Jackson Foster (2021) Brighton and Brussels

Brighton and Brussels

Rest; Modernization and Preservation

Yr. correspondent and his associate did in Brighton exactly as they set out: to press pause. I relaxed my attentive anthropological eye, as well as my tendency to exhaust the day with as many outings as possible. And Brighton was brilliant for these restorative ends: even when overcast—as it was, fortunately, only once during our stay—its quaint niches (galleries, dive bars, &c.), friendly residents, and seaside attractions shone through.

In the afternoons, we bounced between the pebble beach and pier—where, despite my utmost efforts, I was unable to best any carnival games. Often, as consolation, I would indulge in a 99 flake; it proved a fitting, albeit sweet, aperitif for the tour’s finest fish and chips. Thus we left Brighton well-fed and -rested, keen to maximize our time on the continent.

Shore-break on Brighton's pebble beach, viewed from its pier
Shore-break on Brighton’s pebble beach, a bit tamer than in my hometown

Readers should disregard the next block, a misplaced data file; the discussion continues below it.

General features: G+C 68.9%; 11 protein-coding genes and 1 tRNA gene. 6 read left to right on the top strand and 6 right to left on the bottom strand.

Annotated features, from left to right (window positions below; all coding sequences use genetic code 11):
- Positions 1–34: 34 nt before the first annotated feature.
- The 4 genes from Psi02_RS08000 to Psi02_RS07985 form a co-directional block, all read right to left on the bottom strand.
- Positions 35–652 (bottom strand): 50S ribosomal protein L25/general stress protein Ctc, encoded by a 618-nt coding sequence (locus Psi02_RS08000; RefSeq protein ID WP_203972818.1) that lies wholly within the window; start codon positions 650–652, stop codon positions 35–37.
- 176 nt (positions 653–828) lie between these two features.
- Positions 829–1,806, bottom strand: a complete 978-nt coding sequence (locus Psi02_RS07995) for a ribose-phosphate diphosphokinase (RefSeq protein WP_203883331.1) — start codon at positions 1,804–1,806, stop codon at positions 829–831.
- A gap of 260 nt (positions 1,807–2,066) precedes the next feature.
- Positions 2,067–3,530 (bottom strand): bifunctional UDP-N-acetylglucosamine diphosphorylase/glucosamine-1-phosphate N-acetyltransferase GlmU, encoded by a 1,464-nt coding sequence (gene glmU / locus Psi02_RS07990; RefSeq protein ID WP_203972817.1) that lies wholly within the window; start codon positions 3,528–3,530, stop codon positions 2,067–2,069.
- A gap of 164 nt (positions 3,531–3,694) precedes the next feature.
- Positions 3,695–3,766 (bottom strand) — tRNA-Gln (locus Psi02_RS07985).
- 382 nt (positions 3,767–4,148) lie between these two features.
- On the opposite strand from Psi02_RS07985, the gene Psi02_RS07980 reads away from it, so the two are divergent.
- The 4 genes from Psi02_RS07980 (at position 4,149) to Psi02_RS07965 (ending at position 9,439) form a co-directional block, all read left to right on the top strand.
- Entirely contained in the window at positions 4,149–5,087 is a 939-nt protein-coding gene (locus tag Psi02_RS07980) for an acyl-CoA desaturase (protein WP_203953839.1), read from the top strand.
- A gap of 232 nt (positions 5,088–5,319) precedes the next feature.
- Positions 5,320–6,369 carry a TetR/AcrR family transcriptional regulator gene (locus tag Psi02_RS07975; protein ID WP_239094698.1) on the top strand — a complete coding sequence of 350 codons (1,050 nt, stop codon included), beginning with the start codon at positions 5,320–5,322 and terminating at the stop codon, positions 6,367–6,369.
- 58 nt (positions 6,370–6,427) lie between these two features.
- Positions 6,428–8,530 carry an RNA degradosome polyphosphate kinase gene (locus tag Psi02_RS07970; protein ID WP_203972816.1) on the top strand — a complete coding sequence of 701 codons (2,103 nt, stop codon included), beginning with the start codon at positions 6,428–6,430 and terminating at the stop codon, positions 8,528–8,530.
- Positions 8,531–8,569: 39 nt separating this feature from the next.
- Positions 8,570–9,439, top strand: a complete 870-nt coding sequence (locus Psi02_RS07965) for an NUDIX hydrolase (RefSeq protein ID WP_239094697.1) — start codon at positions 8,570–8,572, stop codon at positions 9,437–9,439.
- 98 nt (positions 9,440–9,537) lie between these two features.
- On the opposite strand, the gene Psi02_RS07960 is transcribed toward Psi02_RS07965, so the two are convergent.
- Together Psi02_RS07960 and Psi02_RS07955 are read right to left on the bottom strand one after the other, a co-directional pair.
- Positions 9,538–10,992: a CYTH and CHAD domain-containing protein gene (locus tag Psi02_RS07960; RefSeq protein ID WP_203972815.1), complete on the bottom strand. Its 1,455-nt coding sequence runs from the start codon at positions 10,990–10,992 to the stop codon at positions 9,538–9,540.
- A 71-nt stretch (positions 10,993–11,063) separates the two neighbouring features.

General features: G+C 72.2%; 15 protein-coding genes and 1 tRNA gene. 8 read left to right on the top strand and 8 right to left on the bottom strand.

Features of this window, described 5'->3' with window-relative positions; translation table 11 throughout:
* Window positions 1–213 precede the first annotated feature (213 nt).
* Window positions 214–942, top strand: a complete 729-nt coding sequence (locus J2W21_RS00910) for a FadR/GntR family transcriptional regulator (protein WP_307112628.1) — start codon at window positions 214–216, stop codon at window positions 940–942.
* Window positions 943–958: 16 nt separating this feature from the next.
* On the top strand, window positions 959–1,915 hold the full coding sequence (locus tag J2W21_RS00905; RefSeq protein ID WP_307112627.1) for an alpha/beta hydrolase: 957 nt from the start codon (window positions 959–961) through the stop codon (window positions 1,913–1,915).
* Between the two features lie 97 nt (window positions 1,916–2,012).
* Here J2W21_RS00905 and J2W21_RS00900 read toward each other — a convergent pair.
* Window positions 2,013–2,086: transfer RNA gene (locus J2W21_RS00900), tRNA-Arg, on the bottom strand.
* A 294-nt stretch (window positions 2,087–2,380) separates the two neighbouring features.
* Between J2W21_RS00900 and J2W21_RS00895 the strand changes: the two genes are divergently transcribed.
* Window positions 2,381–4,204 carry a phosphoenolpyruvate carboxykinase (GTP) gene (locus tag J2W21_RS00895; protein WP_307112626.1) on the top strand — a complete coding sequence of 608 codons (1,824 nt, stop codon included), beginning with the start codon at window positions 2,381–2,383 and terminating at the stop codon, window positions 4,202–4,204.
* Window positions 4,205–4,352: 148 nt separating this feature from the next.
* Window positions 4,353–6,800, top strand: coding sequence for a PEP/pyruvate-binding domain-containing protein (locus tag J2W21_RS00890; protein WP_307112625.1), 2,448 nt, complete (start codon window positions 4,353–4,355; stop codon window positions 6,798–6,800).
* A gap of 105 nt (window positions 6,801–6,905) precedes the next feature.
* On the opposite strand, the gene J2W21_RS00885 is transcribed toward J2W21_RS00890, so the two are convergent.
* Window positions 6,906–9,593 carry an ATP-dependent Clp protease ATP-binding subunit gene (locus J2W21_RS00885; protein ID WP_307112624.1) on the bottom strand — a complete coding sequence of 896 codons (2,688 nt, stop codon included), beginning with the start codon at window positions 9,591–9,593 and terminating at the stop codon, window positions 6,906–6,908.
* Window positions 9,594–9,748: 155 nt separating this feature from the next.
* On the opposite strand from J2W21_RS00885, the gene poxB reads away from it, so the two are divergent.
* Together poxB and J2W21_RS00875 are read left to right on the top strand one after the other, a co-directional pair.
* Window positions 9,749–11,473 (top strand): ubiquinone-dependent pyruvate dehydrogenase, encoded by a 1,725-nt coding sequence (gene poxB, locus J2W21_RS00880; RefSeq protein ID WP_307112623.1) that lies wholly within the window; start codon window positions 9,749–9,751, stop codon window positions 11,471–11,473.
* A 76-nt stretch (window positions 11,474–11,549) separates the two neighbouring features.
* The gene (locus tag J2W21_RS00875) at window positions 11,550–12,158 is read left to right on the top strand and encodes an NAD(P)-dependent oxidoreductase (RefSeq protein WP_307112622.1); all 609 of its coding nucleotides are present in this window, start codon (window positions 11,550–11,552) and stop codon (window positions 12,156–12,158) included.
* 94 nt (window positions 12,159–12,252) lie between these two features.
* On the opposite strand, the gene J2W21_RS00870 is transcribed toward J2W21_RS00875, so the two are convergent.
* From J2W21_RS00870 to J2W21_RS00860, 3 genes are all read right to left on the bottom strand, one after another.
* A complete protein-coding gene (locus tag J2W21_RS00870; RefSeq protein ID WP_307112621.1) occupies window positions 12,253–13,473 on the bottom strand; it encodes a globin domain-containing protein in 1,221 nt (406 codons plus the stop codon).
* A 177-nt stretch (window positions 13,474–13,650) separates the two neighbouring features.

I imagined this post would finish after these brief remarks, but my partner suggested an intriguing bridge between the themes of Brighton and Brussels. For, she detailed, the question behind modernization and, more so, preservation is which places, institutions, and communities are allowed to rest unperturbed. Her creative double-meaning became a useful lens via which I considered much of the municipal history of Belgium’s capital.

Urban development is central to the identity of the Bruxelloise; it shapes their lives from their daily commute up to the collections in their city museum (the top floor of which is devoted entirely to the topic). Our principal source of diversion, as it is for many tourists, was the Grand-Place; therein, we sampled many of the country’s culinary staples: mussels, frites, waffles, chocolate—and, of course, beer. The Place began as a classic medieval market (the Dutch call it ‘Grote Markt,’ accordingly), and, throughout the early modern period, it swelled in commercial importance, hosting guildhalls distinguished by their (oft-gilt) 17th c. facades. It suffered near-total destruction during the Nine Years’ War and successive devastation at the hands of the French revolutionary sans-culottes. Notably, until the late 19th c., most re-building demonstrated reckless disregard for the square’s historical significance.